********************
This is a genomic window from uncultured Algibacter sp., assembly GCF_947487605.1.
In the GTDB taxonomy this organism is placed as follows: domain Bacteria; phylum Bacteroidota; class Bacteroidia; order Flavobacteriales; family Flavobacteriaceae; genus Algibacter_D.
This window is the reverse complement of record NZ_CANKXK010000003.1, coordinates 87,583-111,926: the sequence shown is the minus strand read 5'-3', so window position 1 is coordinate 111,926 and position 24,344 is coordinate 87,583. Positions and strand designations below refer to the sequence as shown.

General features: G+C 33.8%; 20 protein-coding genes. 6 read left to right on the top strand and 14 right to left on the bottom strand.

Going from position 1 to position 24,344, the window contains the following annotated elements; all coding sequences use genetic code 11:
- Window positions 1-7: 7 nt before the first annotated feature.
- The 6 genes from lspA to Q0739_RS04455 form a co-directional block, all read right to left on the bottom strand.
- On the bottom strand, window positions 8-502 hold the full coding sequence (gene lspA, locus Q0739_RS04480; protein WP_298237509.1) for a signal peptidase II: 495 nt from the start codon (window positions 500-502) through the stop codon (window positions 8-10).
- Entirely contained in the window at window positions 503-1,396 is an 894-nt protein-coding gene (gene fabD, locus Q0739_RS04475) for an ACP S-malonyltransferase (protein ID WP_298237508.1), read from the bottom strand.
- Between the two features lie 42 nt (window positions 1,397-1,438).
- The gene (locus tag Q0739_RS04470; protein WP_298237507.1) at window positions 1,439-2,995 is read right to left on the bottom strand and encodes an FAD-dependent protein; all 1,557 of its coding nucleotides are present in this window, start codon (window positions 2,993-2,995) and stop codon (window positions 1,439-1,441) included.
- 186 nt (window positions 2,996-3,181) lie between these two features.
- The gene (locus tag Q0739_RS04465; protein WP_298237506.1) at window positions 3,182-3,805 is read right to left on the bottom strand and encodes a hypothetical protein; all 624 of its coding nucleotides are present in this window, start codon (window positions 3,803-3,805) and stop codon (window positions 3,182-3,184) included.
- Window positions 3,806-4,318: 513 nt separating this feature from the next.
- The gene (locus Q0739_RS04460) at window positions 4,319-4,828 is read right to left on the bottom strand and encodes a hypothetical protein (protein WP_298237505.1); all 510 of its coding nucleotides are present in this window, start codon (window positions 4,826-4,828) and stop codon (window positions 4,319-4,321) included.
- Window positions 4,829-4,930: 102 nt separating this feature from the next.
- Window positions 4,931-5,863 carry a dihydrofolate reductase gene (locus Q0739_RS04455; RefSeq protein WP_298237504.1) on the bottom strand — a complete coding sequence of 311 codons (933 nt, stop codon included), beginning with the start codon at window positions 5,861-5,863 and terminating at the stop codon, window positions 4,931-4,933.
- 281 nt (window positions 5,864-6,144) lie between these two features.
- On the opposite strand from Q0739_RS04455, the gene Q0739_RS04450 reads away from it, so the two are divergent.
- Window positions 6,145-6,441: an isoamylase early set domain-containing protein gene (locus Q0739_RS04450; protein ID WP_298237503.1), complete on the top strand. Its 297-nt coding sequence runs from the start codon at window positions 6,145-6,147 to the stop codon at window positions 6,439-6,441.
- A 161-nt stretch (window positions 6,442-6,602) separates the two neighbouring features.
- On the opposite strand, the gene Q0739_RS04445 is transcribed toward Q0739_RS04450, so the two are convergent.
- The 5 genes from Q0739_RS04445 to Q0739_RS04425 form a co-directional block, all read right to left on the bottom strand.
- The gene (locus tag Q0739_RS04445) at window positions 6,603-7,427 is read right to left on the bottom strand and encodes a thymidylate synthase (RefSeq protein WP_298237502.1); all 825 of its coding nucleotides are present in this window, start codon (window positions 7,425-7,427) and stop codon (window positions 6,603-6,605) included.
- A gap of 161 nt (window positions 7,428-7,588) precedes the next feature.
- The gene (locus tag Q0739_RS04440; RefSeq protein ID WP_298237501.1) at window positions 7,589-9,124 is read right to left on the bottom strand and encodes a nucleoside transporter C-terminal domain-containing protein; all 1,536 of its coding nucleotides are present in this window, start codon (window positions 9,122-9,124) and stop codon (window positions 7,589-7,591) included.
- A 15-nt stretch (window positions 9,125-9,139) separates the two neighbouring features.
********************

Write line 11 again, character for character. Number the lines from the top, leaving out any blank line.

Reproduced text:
- The gene (locus tag Q0739_RS04470; protein WP_298237507.1) at window positions 1,439-2,995 is read right to left on the bottom strand and encodes an FAD-dependent protein; all 1,557 of its coding nucleotides are present in this window, start codon (window positions 2,993-2,995) and stop codon (window positions 1,439-1,441) included.